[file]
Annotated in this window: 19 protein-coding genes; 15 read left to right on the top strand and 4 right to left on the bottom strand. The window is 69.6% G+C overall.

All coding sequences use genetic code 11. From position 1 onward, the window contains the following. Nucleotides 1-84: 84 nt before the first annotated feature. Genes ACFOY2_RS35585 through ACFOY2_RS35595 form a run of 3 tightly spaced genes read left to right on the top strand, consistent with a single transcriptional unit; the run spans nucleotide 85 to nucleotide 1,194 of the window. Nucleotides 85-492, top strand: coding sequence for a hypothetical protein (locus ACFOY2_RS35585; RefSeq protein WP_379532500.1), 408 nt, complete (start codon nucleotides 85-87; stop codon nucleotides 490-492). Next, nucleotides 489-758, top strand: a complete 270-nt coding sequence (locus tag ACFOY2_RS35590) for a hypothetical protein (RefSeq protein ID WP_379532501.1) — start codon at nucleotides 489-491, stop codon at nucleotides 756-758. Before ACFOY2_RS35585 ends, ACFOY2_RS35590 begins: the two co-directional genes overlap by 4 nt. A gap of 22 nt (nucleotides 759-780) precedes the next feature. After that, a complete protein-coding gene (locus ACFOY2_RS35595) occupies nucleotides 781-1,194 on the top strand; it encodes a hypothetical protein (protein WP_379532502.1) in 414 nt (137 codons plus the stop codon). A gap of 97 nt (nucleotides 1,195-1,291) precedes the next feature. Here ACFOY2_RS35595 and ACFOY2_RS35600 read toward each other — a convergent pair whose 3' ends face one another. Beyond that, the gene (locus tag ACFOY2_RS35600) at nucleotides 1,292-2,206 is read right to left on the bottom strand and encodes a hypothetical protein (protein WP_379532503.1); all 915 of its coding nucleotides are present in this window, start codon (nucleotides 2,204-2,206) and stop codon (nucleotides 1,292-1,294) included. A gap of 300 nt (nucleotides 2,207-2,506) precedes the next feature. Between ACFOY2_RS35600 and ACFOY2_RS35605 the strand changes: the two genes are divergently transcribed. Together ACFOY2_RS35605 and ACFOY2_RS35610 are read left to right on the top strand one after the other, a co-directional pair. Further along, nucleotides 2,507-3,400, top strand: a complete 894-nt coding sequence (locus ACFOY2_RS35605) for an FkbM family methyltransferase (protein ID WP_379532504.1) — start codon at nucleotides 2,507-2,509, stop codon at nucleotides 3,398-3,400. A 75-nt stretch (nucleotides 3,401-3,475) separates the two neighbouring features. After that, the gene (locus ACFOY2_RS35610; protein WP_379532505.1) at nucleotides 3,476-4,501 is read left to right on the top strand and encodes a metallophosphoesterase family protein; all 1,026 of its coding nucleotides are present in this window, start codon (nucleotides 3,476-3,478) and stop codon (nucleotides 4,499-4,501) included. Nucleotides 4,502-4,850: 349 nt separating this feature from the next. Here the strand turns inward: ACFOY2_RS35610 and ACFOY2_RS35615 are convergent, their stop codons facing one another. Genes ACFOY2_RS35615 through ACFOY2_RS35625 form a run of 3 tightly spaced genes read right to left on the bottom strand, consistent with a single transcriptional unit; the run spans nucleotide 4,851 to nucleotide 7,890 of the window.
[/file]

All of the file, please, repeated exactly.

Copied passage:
Annotated in this window: 19 protein-coding genes; 15 read left to right on the top strand and 4 right to left on the bottom strand. The window is 69.6% G+C overall.

All coding sequences use genetic code 11. From position 1 onward, the window contains the following. Nucleotides 1-84: 84 nt before the first annotated feature. Genes ACFOY2_RS35585 through ACFOY2_RS35595 form a run of 3 tightly spaced genes read left to right on the top strand, consistent with a single transcriptional unit; the run spans nucleotide 85 to nucleotide 1,194 of the window. Nucleotides 85-492, top strand: coding sequence for a hypothetical protein (locus ACFOY2_RS35585; RefSeq protein WP_379532500.1), 408 nt, complete (start codon nucleotides 85-87; stop codon nucleotides 490-492). Next, nucleotides 489-758, top strand: a complete 270-nt coding sequence (locus tag ACFOY2_RS35590) for a hypothetical protein (RefSeq protein ID WP_379532501.1) — start codon at nucleotides 489-491, stop codon at nucleotides 756-758. Before ACFOY2_RS35585 ends, ACFOY2_RS35590 begins: the two co-directional genes overlap by 4 nt. A gap of 22 nt (nucleotides 759-780) precedes the next feature. After that, a complete protein-coding gene (locus ACFOY2_RS35595) occupies nucleotides 781-1,194 on the top strand; it encodes a hypothetical protein (protein WP_379532502.1) in 414 nt (137 codons plus the stop codon). A gap of 97 nt (nucleotides 1,195-1,291) precedes the next feature. Here ACFOY2_RS35595 and ACFOY2_RS35600 read toward each other — a convergent pair whose 3' ends face one another. Beyond that, the gene (locus tag ACFOY2_RS35600) at nucleotides 1,292-2,206 is read right to left on the bottom strand and encodes a hypothetical protein (protein WP_379532503.1); all 915 of its coding nucleotides are present in this window, start codon (nucleotides 2,204-2,206) and stop codon (nucleotides 1,292-1,294) included. A gap of 300 nt (nucleotides 2,207-2,506) precedes the next feature. Between ACFOY2_RS35600 and ACFOY2_RS35605 the strand changes: the two genes are divergently transcribed. Together ACFOY2_RS35605 and ACFOY2_RS35610 are read left to right on the top strand one after the other, a co-directional pair. Further along, nucleotides 2,507-3,400, top strand: a complete 894-nt coding sequence (locus ACFOY2_RS35605) for an FkbM family methyltransferase (protein ID WP_379532504.1) — start codon at nucleotides 2,507-2,509, stop codon at nucleotides 3,398-3,400. A 75-nt stretch (nucleotides 3,401-3,475) separates the two neighbouring features. After that, the gene (locus ACFOY2_RS35610; protein WP_379532505.1) at nucleotides 3,476-4,501 is read left to right on the top strand and encodes a metallophosphoesterase family protein; all 1,026 of its coding nucleotides are present in this window, start codon (nucleotides 3,476-3,478) and stop codon (nucleotides 4,499-4,501) included. Nucleotides 4,502-4,850: 349 nt separating this feature from the next. Here the strand turns inward: ACFOY2_RS35610 and ACFOY2_RS35615 are convergent, their stop codons facing one another. Genes ACFOY2_RS35615 through ACFOY2_RS35625 form a run of 3 tightly spaced genes read right to left on the bottom strand, consistent with a single transcriptional unit; the run spans nucleotide 4,851 to nucleotide 7,890 of the window.